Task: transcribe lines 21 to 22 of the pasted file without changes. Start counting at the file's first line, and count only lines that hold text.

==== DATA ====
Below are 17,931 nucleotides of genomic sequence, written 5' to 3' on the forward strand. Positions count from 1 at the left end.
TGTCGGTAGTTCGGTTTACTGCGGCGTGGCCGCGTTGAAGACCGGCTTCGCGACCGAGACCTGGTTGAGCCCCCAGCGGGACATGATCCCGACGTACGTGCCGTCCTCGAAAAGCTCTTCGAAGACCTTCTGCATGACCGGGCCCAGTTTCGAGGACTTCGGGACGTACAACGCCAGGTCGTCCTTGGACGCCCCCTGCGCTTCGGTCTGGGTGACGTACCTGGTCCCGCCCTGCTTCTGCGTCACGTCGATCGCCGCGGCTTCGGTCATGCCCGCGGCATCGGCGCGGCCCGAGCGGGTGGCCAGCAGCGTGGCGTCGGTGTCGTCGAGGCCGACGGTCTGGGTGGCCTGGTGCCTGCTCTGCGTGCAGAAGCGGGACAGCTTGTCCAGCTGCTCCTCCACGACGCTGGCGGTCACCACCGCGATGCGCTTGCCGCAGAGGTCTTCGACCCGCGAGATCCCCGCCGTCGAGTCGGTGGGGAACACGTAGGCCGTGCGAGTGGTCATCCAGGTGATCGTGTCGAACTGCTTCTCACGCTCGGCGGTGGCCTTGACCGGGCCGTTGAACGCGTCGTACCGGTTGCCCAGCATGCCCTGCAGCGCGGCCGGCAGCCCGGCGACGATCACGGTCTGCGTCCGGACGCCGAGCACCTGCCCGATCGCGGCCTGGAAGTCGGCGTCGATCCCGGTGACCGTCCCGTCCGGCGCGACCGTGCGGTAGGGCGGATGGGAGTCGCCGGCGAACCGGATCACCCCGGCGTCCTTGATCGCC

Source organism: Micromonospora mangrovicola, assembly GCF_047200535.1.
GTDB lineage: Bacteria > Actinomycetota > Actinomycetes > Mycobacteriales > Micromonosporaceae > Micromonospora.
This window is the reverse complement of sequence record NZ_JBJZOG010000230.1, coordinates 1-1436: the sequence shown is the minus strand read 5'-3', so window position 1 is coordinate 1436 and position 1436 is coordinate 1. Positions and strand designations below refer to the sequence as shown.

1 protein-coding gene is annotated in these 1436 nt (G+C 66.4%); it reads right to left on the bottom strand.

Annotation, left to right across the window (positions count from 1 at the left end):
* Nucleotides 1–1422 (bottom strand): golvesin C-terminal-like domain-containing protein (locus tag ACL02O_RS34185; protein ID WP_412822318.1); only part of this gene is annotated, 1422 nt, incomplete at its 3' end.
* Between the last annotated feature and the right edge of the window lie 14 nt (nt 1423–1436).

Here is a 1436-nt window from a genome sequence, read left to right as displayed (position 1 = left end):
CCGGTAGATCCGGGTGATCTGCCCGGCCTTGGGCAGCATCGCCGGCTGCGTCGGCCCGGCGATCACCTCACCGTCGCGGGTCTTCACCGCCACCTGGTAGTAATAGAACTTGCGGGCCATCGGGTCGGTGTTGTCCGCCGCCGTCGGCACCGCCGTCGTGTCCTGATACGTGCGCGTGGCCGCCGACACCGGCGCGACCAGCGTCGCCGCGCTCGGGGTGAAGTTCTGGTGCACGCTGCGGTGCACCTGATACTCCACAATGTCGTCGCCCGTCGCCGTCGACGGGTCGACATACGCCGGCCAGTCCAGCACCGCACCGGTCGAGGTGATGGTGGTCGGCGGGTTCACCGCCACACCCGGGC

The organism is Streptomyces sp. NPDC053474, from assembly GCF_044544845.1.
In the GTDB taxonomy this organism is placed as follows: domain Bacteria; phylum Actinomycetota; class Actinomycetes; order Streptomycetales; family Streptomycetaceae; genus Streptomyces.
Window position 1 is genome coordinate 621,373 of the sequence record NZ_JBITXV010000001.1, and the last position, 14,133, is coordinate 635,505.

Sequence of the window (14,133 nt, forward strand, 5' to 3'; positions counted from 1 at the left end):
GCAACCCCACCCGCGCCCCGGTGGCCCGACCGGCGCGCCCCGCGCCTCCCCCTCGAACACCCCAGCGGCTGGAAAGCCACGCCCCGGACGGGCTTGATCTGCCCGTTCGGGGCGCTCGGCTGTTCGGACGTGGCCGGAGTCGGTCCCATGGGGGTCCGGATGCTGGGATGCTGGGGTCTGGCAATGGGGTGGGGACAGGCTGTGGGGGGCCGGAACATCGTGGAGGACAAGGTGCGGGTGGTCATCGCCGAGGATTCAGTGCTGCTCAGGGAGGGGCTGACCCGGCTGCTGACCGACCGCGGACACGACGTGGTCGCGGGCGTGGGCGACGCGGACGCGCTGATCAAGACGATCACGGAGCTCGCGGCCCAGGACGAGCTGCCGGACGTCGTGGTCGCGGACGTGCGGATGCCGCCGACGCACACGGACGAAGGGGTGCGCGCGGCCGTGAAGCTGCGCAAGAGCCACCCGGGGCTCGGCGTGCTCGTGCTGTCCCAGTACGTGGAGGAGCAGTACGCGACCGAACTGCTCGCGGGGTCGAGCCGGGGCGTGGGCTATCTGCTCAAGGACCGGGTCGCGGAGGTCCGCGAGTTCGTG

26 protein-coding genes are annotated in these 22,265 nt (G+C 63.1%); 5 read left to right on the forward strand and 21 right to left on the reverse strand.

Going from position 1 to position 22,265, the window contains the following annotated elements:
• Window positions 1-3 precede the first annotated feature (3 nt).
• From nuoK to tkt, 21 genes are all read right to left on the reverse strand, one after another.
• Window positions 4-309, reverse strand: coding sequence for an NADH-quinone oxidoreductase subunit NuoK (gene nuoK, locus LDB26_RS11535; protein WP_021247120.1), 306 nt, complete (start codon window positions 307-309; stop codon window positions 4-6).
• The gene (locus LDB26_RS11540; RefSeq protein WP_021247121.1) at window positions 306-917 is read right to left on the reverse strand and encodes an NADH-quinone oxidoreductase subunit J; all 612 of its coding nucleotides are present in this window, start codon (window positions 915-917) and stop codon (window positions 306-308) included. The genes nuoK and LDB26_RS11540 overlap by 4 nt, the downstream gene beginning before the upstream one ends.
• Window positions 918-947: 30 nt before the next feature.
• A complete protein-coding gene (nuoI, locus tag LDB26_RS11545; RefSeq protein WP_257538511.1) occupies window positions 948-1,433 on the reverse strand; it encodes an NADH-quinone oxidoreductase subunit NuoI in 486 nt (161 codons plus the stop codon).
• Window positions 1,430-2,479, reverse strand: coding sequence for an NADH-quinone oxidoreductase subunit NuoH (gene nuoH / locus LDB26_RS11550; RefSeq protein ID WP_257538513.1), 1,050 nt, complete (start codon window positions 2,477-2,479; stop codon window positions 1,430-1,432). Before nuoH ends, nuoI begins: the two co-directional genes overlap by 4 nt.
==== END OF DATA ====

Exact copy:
• Window positions 4-309, reverse strand: coding sequence for an NADH-quinone oxidoreductase subunit NuoK (gene nuoK, locus LDB26_RS11535; protein WP_021247120.1), 306 nt, complete (start codon window positions 307-309; stop codon window positions 4-6).
• The gene (locus LDB26_RS11540; RefSeq protein WP_021247121.1) at window positions 306-917 is read right to left on the reverse strand and encodes an NADH-quinone oxidoreductase subunit J; all 612 of its coding nucleotides are present in this window, start codon (window positions 915-917) and stop codon (window positions 306-308) included. The genes nuoK and LDB26_RS11540 overlap by 4 nt, the downstream gene beginning before the upstream one ends.